Characterization of Phenolic Plant Exudates by Nuclear Magnetic Resonance Spectroscopy
The class of plant exudates that contain the phenol functionality, termed phenolics, is defined, surveyed, and characterized by solid-state 13C NMR spectroscopy and by solution-state 1H NMR spectroscopy. Materials in this group are identified by the phenolic 13C resonance (from the ipso carbon of ArOH) at δ145-160 (δ160-167 for ArOR). The resonance patterns define several subclasses based on the collective similarity of their 13C spectra, specifically, aloetics from the genus Aloe, guaiacs from the genus Guaiacum and other eurosid and conifer genera, xanthics from the genus Garcinia, and kinos from the genus Eucalyptus and many other genera. Phenolic exudates often are mixed with terpenoid materials (the building block of exudates known as resins) and carbohydrates (the building block of exudates known as gums) to form hybrid subgroups such as guaiac gums, guaiac resins, and kino resins. There are numerous phenolic exudates not affiliated with any of these groups, both as pure phenolics and as hybrids (phenolic resins, phenolic gum resins, and phenolic waxes).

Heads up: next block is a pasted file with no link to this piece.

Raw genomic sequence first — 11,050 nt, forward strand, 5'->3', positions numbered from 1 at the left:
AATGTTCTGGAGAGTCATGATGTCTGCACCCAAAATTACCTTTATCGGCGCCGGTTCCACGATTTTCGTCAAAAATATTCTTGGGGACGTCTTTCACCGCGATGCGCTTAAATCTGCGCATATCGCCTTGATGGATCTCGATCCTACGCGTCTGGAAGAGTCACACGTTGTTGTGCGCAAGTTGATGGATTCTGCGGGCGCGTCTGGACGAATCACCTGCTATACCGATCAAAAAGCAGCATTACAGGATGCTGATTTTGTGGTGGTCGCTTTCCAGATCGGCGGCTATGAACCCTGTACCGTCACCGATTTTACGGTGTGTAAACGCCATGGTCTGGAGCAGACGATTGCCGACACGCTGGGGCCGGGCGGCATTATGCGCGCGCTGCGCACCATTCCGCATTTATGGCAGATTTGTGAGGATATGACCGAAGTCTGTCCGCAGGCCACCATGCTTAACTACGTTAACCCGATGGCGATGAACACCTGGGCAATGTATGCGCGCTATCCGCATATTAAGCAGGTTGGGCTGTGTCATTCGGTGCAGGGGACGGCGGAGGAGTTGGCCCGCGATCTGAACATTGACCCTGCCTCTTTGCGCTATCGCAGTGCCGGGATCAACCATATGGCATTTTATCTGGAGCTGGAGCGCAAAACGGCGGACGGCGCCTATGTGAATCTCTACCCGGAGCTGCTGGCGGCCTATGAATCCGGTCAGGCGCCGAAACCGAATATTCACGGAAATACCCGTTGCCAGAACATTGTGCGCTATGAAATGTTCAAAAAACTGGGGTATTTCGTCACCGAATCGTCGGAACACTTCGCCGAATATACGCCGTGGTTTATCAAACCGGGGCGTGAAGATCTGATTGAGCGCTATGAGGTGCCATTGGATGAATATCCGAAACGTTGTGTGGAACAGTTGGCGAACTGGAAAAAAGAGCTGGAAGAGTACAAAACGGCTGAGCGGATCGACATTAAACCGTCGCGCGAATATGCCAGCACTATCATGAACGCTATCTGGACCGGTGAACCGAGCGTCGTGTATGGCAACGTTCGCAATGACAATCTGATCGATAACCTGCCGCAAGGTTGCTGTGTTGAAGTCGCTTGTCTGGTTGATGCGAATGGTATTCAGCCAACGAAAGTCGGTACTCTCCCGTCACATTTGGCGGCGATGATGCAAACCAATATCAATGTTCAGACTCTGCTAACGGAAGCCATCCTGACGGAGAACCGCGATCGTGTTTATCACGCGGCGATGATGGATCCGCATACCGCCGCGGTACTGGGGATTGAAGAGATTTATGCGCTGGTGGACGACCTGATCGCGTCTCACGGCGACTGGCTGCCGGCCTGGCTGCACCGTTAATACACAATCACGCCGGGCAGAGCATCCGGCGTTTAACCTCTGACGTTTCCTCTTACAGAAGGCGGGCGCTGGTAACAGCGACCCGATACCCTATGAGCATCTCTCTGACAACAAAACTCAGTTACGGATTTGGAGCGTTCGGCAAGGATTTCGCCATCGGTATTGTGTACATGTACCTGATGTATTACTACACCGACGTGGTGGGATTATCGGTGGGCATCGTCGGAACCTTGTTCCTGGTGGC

American Chemistry Society
Lambert, J. B., Santiago-Blay, J. A., Wu, Y., Contreras, T. A., Johnson, C. L., & Bisulca, C. M. (2021). Characterization of phenolic plant exudates by nuclear magnetic resonance spectroscopy. Journal of Natural Products, 84(9), 2511-2524. http://doi.org/10.1002/jssc.202001285
Journal of Natural Products